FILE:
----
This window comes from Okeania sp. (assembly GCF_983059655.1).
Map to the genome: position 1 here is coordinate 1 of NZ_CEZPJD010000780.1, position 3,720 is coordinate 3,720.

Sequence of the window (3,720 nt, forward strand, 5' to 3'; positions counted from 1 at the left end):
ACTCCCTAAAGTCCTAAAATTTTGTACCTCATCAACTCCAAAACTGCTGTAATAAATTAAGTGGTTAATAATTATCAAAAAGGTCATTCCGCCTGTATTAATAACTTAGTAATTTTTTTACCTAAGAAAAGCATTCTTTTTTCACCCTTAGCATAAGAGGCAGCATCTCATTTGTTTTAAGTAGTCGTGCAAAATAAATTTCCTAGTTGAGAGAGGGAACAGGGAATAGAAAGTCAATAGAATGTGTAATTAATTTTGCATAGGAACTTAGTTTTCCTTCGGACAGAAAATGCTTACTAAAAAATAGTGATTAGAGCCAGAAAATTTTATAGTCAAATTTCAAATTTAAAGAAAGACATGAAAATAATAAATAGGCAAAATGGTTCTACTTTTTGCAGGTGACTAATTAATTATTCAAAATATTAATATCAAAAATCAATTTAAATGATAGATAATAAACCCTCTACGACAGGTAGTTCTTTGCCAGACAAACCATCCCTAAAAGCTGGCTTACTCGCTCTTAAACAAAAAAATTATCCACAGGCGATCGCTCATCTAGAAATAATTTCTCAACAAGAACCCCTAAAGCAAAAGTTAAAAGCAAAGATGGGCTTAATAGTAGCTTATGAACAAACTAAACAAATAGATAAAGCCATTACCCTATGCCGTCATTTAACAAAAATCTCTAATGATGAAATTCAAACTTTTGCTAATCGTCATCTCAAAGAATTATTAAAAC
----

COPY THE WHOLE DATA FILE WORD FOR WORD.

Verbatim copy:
This window comes from Okeania sp. (assembly GCF_983059655.1).
Map to the genome: position 1 here is coordinate 1 of NZ_CEZPJD010000780.1, position 3,720 is coordinate 3,720.

Sequence of the window (3,720 nt, forward strand, 5' to 3'; positions counted from 1 at the left end):
ACTCCCTAAAGTCCTAAAATTTTGTACCTCATCAACTCCAAAACTGCTGTAATAAATTAAGTGGTTAATAATTATCAAAAAGGTCATTCCGCCTGTATTAATAACTTAGTAATTTTTTTACCTAAGAAAAGCATTCTTTTTTCACCCTTAGCATAAGAGGCAGCATCTCATTTGTTTTAAGTAGTCGTGCAAAATAAATTTCCTAGTTGAGAGAGGGAACAGGGAATAGAAAGTCAATAGAATGTGTAATTAATTTTGCATAGGAACTTAGTTTTCCTTCGGACAGAAAATGCTTACTAAAAAATAGTGATTAGAGCCAGAAAATTTTATAGTCAAATTTCAAATTTAAAGAAAGACATGAAAATAATAAATAGGCAAAATGGTTCTACTTTTTGCAGGTGACTAATTAATTATTCAAAATATTAATATCAAAAATCAATTTAAATGATAGATAATAAACCCTCTACGACAGGTAGTTCTTTGCCAGACAAACCATCCCTAAAAGCTGGCTTACTCGCTCTTAAACAAAAAAATTATCCACAGGCGATCGCTCATCTAGAAATAATTTCTCAACAAGAACCCCTAAAGCAAAAGTTAAAAGCAAAGATGGGCTTAATAGTAGCTTATGAACAAACTAAACAAATAGATAAAGCCATTACCCTATGCCGTCATTTAACAAAAATCTCTAATGATGAAATTCAAACTTTTGCTAATCGTCATCTCAAAGAATTATTAAAAC